I finally read The Final Empire by Brandon Sanderson. I am well behind the times, as the author has published many more books in the eleven years since this one arrived, but that didn’t stop the fun.
This is the first of the Mistborn series, and I loved it. It was a thrill ride, which isn’t something I often can say about a book with more than 500 pages. The last time I had such strong emotions at the end of a book was Ender’s Game, though this one doesn’t have the story bending twist in the final chapters.
For a thousand years the ash fell and no flowers bloomed. For a thousand years the Skaa slaved in misery and lived in fear. For a thousand years the Lord Ruler, the “Sliver of Infinity,” reigned with absolute power and ultimate terror, divinely invincible. Then, when hope was so long lost that not even its memory remained, a terribly scarred, heart-broken half-Skaa rediscovered it in the depths of the Lord Ruler’s most hellish prison. Kelsier “snapped” and found in himself the powers of a Mistborn. A brilliant thief and natural leader, he turned his talents to the ultimate caper, with the Lord Ruler himself as the mark.
Kelsier recruited the underworld’s elite, the smartest and most trustworthy allomancers, each of whom shares one of his many powers, and all of whom relish a high-stakes challenge. Only then does he reveal his ultimate dream, not just the greatest heist in history, but the downfall of the divine despot.
But even with the best criminal crew ever assembled, Kel’s plan looks more like the ultimate long shot, until luck brings a ragged girl named Vin into his life. Like him, she’s a half-Skaa orphan, but she’s lived a much harsher life. Vin has learned to expect betrayal from everyone she meets, and gotten it. She will have to learn to trust, if Kel is to help her master powers of which she never dreamed.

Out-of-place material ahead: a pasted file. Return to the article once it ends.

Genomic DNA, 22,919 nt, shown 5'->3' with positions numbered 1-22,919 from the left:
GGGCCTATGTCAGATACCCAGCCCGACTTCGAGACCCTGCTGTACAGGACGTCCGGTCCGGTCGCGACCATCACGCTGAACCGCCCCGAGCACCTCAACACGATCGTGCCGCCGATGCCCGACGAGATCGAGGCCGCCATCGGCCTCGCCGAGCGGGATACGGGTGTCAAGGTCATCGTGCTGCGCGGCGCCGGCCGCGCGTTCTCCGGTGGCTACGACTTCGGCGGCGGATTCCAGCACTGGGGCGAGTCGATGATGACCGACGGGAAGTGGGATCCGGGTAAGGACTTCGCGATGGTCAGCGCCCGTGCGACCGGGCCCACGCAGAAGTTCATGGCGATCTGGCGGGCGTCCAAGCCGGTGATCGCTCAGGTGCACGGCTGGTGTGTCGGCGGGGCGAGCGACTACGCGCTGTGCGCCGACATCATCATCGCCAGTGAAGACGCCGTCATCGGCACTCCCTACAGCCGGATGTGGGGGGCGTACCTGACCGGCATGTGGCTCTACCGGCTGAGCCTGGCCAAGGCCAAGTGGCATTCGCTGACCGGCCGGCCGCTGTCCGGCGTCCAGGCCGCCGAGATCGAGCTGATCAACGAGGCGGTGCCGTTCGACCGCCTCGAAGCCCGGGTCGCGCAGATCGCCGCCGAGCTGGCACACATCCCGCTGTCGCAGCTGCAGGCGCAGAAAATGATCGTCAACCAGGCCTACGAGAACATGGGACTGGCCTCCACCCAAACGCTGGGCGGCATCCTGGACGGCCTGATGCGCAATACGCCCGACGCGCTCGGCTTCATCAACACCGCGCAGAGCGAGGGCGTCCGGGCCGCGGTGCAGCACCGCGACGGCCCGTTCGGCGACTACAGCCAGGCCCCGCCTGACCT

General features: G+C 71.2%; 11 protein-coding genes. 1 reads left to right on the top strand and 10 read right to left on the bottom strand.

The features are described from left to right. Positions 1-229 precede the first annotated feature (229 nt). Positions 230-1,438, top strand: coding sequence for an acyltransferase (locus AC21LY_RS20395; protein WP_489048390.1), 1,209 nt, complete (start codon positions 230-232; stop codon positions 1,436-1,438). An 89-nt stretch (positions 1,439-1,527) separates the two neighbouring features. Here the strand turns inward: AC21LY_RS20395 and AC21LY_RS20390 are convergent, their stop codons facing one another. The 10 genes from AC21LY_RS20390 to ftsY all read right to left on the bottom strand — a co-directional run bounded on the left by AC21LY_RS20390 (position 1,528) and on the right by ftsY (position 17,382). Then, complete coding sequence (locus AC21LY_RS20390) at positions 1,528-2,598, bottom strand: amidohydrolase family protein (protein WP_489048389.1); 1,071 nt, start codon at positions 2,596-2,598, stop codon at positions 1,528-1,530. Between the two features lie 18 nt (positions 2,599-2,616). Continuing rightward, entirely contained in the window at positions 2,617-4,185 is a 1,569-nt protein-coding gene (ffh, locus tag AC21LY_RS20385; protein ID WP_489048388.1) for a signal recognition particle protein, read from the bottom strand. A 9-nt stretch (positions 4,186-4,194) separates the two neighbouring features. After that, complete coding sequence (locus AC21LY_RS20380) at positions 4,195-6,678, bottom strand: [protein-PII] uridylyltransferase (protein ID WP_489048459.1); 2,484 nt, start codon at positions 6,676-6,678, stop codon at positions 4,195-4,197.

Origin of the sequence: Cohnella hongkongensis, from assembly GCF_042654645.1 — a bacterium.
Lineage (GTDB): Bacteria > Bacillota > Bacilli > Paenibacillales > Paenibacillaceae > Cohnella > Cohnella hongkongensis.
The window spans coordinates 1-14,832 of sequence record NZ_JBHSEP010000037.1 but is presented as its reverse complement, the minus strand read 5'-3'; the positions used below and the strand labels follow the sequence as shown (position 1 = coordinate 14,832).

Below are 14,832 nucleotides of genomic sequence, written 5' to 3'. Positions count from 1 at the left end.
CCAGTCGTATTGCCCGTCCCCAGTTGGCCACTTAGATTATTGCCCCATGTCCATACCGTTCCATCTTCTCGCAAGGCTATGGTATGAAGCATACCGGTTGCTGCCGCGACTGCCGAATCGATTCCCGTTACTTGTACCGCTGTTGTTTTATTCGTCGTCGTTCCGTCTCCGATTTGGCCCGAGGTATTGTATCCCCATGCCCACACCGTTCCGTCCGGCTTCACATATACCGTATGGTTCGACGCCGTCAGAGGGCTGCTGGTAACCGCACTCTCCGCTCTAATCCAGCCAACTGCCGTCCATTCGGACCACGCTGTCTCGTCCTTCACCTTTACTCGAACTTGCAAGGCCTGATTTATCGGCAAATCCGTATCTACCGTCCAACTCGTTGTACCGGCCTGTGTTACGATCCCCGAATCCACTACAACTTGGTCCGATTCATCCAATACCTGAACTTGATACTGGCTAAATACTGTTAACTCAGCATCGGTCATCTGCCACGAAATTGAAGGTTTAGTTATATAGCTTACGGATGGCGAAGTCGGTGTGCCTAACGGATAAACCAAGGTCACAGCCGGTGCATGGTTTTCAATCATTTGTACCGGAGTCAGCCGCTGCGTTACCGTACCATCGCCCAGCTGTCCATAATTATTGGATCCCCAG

This saga dares to ask a simple question: What if the hero of prophecy fails?
Friends recommended this series, and I’d heard the author speak on Writing Excuses. It doesn’t make much sense we’d pick up a book because “the author sounds like a nice guy,” but that’s how humans work.
The novel was plain fun to read, and I enjoyed getting to know most of the characters. I even enjoyed reading about the bad guys, and there were several I really wanted to see dead. Very dead. There were several plot turns one might expect, but they didn’t usually happen in the way or at the time I expected them to happen.
My favorite part about the book was the world building. I expected great characters to read about, but I was also very invested in the world by the end. I wanted to know more about the different groups, where they came from, what they wanted, and where they were going. I thought about some of these issues for days after, which is always a good sign as a reader.
I also appreciated that the book had a proper ending. Authors want to leave room for a sequel in their novels, but there’s a big difference between leaving the world open to explore later and failing to tie up the story. The Final Empire was completely satisfying at the end, even though it is clear there was more to explore.
There was one odd complaint I might make about the book, or at least the version at my library. On the Writing Excuses podcast, they joke about long his books are, but I didn’t find it to be any larger than the other large fantasy books around it. Then I saw the font size! Mine was very small. Pick the Kindle version if you’d like larger text.
This is a wonderful fantasy novel and I recommend it if you love that genre!
Questions for You!
Have you read this book? What did you think?
Have you read the whole Mistborn series? Did you enjoy all of them?
What book(s) should I read next?